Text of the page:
A senior Brother in the Provincial team carried out the annual Visitation of the School. He, the Visitor, found that there was a cleavage between the Brothers in the Community, in which most of them lined up on one side or the other and two sought to remain neutral. The source of the disharmony was the punishment of a number of boys who were guilty of improper conduct. It's not stated in the letter what this 'improper conduct' might have been. The 'incident' leading to the 'cleavage' in the Christian Brothers at Letterfrack:
    The Superior of Letterfrack commissioned two Christian Brothers to punish the boys, and they did this as the boys were going to bed
    using a horsewhip rather freely’.
    Two Christian Brothers and a lay teacher witnessed the punishment from a distance, and one of the Christian Brothers later characterised it as brutal and others agreed. The report went on:
    The severe punishment was a subject of gossip in the workshops and village. The Superior of Letterfrack realises that he acted imprudently in the matter and that the consequences might have been serious. The estrangement that followed these incidents made life in the Community unpleasant. Reconciliations have been effected and let us hope they will be lasting.
    Notwithstanding the reference in the letter to the Provincial to the frequency of this punishment, later in the report the Visitor said:
    Boys appear to be happy and contented and I was assured that outside the case of severe punishment alluded to above there has been no excessive punishment.
    Following the Visitation the Provincial, wrote to the Superior of Letterfrack outlining some of the salient features of the report. He informed them that the Superior General had written to the Provincial on the subject, stating:
    One item of the Report is so serious that I confine my remarks to it. The Superior of Letterfrack who permitted the punishment which the Law of the Congregation (Act 65 of Acts of General Chapter) forbids and humanity abhors should get more than a mere reprimand ... The reputation of the Congregation is at stake. A less offence in Prior Park was punished by fines, imprisonment, dismissal of the Head of the School, and an order from the Government to close the School or to put it under new management.
    Prior Park was a residential school run by the Christian Brothers near Bath, England.

    The part of the Superior General’s letter that the Provincial omitted was:
    ...a secular body who would continue an official in office after allowing a law to be set aside to permit an offence which the common law punishes does not merit public confidence. I wish you to discuss in Council what is to be done in this case with the Superior of Letterfrack. I think the offence should not be passed over.
    There was no record of any action being taken against the Superior of Letterfrack on the strength of this suggestion, and he remained as Manager until the following year when his six-year tenure expired.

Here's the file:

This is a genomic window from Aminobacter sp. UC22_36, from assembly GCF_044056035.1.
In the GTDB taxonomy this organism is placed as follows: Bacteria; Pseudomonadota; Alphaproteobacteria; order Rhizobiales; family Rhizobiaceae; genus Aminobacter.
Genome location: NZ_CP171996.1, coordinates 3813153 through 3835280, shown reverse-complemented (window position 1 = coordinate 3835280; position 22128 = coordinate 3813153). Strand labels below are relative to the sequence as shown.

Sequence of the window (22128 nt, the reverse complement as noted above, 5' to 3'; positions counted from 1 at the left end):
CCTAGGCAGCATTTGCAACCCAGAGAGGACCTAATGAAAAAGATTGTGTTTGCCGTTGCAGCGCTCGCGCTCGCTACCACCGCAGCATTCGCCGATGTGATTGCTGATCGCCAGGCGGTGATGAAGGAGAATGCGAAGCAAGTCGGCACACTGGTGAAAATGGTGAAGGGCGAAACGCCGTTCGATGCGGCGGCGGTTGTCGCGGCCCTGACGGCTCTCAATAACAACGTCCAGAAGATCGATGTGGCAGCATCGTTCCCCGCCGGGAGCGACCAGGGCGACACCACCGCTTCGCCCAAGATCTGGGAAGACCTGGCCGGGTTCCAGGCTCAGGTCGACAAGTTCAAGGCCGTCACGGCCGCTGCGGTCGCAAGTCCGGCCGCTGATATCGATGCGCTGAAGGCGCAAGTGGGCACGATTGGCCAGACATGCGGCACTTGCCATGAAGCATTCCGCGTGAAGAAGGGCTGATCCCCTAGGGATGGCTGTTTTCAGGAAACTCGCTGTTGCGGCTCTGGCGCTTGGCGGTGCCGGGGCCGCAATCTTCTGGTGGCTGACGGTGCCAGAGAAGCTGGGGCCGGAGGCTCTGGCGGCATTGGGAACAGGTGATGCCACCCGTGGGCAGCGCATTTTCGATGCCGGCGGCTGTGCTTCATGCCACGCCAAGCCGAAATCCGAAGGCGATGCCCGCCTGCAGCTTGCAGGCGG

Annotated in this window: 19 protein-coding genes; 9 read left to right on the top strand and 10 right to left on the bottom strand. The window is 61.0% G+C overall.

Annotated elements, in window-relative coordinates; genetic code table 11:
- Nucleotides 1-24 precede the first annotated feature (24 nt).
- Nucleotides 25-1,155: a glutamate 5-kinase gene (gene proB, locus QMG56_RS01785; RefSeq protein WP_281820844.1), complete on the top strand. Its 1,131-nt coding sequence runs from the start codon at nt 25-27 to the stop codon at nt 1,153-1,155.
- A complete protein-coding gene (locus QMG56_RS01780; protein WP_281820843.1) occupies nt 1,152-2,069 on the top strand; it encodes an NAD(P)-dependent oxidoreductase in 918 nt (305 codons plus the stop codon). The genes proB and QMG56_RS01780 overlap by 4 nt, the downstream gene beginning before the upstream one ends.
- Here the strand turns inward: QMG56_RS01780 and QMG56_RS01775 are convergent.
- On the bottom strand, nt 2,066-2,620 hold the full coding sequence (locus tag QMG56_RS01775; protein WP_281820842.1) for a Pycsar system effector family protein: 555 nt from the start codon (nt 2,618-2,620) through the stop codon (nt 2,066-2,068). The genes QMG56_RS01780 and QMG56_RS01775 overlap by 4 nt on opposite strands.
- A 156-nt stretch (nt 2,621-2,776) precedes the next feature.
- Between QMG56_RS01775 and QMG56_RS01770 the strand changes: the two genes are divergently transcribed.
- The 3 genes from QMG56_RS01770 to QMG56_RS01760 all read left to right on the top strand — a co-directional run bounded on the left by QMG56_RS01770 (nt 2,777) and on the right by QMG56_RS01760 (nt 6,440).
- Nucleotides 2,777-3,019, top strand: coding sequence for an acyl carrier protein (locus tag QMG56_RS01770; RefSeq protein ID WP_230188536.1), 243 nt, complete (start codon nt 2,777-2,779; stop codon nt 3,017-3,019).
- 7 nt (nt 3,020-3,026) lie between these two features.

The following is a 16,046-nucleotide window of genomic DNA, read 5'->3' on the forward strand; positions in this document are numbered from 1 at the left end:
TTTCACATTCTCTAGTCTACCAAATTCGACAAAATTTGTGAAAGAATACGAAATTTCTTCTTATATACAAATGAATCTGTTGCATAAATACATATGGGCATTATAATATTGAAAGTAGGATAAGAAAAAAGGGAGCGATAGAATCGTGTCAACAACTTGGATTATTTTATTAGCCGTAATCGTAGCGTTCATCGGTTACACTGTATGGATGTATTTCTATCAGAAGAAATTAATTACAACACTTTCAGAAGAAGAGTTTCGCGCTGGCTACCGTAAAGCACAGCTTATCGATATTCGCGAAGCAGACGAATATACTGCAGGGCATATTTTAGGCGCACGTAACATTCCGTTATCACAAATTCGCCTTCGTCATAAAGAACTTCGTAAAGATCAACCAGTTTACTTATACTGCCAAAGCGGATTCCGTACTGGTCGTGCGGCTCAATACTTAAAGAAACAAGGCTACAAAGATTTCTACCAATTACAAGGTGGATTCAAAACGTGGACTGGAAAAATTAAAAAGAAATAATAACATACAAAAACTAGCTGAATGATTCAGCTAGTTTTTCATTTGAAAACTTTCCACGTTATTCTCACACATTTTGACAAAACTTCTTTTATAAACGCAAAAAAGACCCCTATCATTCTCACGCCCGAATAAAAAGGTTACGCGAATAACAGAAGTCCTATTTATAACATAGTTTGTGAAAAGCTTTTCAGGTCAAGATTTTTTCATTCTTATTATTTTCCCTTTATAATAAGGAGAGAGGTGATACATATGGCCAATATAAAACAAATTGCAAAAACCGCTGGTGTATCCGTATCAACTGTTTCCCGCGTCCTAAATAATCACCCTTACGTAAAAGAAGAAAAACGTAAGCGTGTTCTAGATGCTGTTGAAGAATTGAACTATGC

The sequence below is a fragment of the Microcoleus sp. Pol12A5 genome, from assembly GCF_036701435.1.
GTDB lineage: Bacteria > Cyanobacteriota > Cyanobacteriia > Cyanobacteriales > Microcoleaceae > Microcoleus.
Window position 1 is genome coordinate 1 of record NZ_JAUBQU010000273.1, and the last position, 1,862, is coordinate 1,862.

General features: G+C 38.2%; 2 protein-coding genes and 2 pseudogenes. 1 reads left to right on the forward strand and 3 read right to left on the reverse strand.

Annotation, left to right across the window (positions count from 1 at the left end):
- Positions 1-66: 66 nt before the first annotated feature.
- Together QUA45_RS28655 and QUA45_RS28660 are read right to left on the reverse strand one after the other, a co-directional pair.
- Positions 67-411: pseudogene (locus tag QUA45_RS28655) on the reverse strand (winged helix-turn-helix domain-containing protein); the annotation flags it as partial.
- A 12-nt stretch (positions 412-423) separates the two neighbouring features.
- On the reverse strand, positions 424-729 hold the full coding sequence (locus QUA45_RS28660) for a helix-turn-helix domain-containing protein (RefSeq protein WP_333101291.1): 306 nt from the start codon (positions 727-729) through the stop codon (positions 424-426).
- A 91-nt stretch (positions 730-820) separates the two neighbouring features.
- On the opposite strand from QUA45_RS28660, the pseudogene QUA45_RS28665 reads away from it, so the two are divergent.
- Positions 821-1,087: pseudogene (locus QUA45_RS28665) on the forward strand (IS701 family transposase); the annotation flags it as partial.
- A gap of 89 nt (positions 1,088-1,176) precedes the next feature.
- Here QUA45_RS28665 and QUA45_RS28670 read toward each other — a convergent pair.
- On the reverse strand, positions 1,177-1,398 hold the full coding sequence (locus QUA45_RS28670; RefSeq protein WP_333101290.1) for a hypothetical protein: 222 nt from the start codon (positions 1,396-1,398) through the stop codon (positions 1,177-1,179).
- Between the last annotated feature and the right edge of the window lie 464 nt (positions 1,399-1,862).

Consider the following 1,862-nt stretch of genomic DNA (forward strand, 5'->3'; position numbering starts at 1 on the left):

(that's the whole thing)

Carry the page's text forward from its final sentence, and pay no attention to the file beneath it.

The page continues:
The Congregation was aware that excessive punishment of children could be unlawful: The Visitor accepted an assurance that this case was the only case of excessive punishment, although the Sub-Superior’s letter, written less than a month before the Visitation, stressed that his reason for writing was the frequency of the acts. The Visitor did not look into the other matters of concern in the Sub-Superior’s letter, namely the duration, public knowledge, instruments used and nature of punishments. The recommendation that the Brother Superior should receive ‘more than a mere reprimand’ was ignored. The condition of the children who had been brutally horse-whipped was not given consideration in the correspondence.
    Give me a misty day, pearly gray, silver, silky faced, wide-awake crescent-shaped smile

  5. #5
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    Default Re: Charlie 'The Hare' Maguire is Dead

    Quote Originally Posted by Captain Con O'Sullivan View Post
    £7,500 in today's terms for a 15 acre farm eh? I wonder whether the Forestry Service had the land for long or was it quickly re-sold to someone local?

    Is it possible to see Irish Land Registry records online does anyone know? How would this chap be able to tell whether he was getting a good price or not if he was in an institution?
    Good questions.

    From the Land Registry FAQs Link

    Land Registry Searches:

    Who is entitled to inspect documents? Names Index, folio and map can be inspected by anyone on payment of the prescribed fee. The instrument can only be inspected by the registered owner of the property, his personal representative and any person authorised by such persons or by an order of the court or by the Land Registration Rules 1972.

    Please note: Instruments are stored off-site and will not be available on the day of request.

    Any person entitled to inspect a document filed in the Registry may obtain a copy of it.
    - - - - - - - -
    Moves are afoot though to get legal help in tracking these transactions down.
    Give me a misty day, pearly gray, silver, silky faced, wide-awake crescent-shaped smile